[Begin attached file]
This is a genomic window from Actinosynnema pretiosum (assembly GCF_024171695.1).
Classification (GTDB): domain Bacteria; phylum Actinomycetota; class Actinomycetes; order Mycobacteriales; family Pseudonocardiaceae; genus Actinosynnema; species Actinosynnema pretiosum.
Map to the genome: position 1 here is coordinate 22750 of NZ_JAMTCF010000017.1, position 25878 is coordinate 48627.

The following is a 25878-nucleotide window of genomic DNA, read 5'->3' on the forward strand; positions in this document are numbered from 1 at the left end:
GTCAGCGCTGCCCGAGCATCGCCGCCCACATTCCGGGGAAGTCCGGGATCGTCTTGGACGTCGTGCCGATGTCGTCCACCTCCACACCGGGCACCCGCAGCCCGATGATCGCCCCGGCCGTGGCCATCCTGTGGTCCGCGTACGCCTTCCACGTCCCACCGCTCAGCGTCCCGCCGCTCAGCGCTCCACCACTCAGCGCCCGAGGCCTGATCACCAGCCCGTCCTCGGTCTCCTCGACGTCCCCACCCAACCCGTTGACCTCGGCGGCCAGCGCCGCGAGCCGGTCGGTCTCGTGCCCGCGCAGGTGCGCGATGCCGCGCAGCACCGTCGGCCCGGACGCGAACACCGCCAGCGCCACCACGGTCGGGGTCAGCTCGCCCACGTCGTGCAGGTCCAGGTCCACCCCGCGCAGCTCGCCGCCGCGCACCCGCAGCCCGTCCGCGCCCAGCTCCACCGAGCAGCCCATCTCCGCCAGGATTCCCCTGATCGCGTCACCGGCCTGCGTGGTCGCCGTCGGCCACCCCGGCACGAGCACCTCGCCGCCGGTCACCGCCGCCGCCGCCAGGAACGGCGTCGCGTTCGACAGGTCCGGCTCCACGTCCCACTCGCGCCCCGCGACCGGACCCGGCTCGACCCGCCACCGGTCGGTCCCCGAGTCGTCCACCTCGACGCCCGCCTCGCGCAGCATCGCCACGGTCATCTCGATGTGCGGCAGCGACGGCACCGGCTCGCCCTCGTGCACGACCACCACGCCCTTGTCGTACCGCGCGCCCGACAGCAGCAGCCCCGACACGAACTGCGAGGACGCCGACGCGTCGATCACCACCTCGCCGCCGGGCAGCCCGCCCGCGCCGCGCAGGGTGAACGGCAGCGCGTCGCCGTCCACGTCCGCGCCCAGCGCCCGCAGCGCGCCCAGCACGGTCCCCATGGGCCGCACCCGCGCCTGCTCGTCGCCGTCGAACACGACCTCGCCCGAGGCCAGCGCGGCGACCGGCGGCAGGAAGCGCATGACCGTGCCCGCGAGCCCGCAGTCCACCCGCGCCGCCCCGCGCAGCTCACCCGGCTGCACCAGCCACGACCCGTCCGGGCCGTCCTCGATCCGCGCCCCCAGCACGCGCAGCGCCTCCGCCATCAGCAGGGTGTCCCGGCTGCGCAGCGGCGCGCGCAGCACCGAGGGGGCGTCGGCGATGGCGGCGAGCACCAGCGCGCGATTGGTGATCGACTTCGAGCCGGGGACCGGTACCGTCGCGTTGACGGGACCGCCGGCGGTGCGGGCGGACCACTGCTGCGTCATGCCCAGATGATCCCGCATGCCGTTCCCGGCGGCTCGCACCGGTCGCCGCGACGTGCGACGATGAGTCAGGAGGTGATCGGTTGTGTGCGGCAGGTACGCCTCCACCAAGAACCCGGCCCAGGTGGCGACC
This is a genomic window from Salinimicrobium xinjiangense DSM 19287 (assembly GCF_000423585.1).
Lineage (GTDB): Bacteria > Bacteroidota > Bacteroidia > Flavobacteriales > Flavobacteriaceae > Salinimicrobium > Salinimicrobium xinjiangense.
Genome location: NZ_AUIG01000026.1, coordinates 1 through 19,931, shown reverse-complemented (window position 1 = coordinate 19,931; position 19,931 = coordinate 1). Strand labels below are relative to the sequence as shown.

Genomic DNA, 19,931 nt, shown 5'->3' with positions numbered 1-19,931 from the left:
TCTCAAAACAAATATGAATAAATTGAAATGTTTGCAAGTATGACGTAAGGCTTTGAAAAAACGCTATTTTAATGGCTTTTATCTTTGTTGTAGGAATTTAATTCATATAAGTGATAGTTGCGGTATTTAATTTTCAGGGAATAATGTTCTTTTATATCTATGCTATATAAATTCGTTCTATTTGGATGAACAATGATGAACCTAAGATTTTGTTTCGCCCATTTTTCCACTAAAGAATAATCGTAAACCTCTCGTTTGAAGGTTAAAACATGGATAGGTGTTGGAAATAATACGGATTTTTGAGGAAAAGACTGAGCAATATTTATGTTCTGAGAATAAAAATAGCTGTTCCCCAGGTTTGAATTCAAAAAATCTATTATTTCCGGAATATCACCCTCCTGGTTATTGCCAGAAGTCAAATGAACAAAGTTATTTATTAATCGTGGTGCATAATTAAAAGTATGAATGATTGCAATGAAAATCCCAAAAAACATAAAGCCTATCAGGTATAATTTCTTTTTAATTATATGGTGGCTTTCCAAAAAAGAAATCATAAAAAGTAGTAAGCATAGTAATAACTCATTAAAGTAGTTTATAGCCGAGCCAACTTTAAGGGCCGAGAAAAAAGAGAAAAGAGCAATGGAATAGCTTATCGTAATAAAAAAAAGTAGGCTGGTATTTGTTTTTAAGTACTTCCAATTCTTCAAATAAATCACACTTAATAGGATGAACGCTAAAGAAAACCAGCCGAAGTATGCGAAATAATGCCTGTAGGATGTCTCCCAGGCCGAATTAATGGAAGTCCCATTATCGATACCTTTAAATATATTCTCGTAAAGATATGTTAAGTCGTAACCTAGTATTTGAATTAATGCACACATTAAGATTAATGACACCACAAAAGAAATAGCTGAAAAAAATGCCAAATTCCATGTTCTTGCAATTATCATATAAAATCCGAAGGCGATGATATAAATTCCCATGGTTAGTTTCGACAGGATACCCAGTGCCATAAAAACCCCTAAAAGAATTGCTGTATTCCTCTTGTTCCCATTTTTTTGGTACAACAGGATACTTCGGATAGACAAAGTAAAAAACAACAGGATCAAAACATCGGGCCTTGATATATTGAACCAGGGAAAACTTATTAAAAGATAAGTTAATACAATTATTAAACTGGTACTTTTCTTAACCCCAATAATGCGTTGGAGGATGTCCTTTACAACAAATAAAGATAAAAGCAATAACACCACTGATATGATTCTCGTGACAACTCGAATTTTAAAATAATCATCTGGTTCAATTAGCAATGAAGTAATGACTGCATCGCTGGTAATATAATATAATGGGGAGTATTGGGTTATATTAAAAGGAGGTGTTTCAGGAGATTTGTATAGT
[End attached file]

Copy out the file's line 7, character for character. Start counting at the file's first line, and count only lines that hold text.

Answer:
Lineage (GTDB): Bacteria > Bacteroidota > Bacteroidia > Flavobacteriales > Flavobacteriaceae > Salinimicrobium > Salinimicrobium xinjiangense.